Policy T-1.9.5

From the Transportation Element of the General Plan, Concord’s top-level policy document, as amended in 2013:

Policy T-1.9.5: Prioritize pedestrian, bicycle, and automobile safety over vehicle speed and level-of-service at intersections and along roadways.

(Level of Service means preventing delay of motor traffic.)

T-1.9.5 is a policy, not a general aspiration.  It creates a legally actionable obligation, and commits the City to make sure all our streets are safe for people walking, bicycling, or driving, even in cases where the only way to achieve this means motor traffic will be slowed or delayed – a decent, human ranking of priorities.

One thought on “Policy T-1.9.5

  1. Policy T-1.1.2: Maintain and upgrade transportation systems to provide smooth flow of traffic, minimize vehicle emissions, and save energy.
    Transportation improvements should be consistent with statewide greenhouse gas reduction goals established by Assembly Bill 32, and the land use and transportation policy initiatives established by Senate Bill 375.

    Policy T-1.1.7: Provide a high level of multimodal connectivity in the design of the citywide transportation system, particularly in the Concord Reuse Project area.
    The roadway, bicycle, pedestrian, and transit network to be developed on the Reuse Project site should provide convenient multimodal access from this area to adjoining neighborhoods, the City, and the region.

    Policy T-1.1.12: Establish efficient linkages to the regional transportation system for all modes of travel.

    Policy T-1.1.18: Monitor transportation facility performance as a part of development review and CEQA compliance as development occurs; include bicycle and pedestrian performance, in addition to vehicle performance in this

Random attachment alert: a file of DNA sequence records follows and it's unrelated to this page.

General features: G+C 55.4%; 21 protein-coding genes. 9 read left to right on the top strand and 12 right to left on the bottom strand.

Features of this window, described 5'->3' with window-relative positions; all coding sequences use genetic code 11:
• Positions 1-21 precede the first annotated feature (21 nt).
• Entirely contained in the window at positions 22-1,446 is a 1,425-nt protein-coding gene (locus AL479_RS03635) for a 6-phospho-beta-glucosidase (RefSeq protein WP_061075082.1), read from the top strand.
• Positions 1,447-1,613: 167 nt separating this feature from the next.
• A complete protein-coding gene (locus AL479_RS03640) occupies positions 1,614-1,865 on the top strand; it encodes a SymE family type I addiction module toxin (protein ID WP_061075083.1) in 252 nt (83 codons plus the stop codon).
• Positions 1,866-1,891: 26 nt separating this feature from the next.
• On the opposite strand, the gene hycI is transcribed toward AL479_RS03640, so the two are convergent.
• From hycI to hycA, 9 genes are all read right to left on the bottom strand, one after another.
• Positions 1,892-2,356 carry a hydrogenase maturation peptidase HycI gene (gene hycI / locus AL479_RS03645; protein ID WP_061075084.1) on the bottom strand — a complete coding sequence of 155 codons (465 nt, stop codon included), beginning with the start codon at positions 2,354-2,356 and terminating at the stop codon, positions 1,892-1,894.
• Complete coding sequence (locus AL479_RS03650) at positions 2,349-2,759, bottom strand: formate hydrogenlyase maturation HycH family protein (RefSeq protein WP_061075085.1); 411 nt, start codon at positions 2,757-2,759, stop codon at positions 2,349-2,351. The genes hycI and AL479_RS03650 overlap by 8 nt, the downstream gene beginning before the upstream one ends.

Bicycle and pedestrian performance can be monitored using Multimodal Level of Service calculations or other appropriate methods such as walk or bike audits, surveys, and review of bicycle and pedestrian facility design.

    Policy T-1.3.1 Work with employers to develop Transportation Demand Management plans to increase carpooling and encourage the use of public transportation, bicycling, and walking; consider other trip-reduction approaches such as telecommuting, shuttles, and transit passes.

    Policy T-1.3.2: Continue to promote a wide variety of transportation alternatives and modes to serve all residents and businesses to enhance the quality of life.

    Policy T-1.3.3: Ensure that streets are designed to balance the needs of multiple travel modes, including vehicles, pedestrians, bicycles, and transit.

    Also, pretty much every policy under Principle T-1.4: Provide Complete Streets that Serve Residents and Visitors Using All Modes of Transportation AND Principle T-1.8: Provide a Safe and Comprehensive Bicycle Network.

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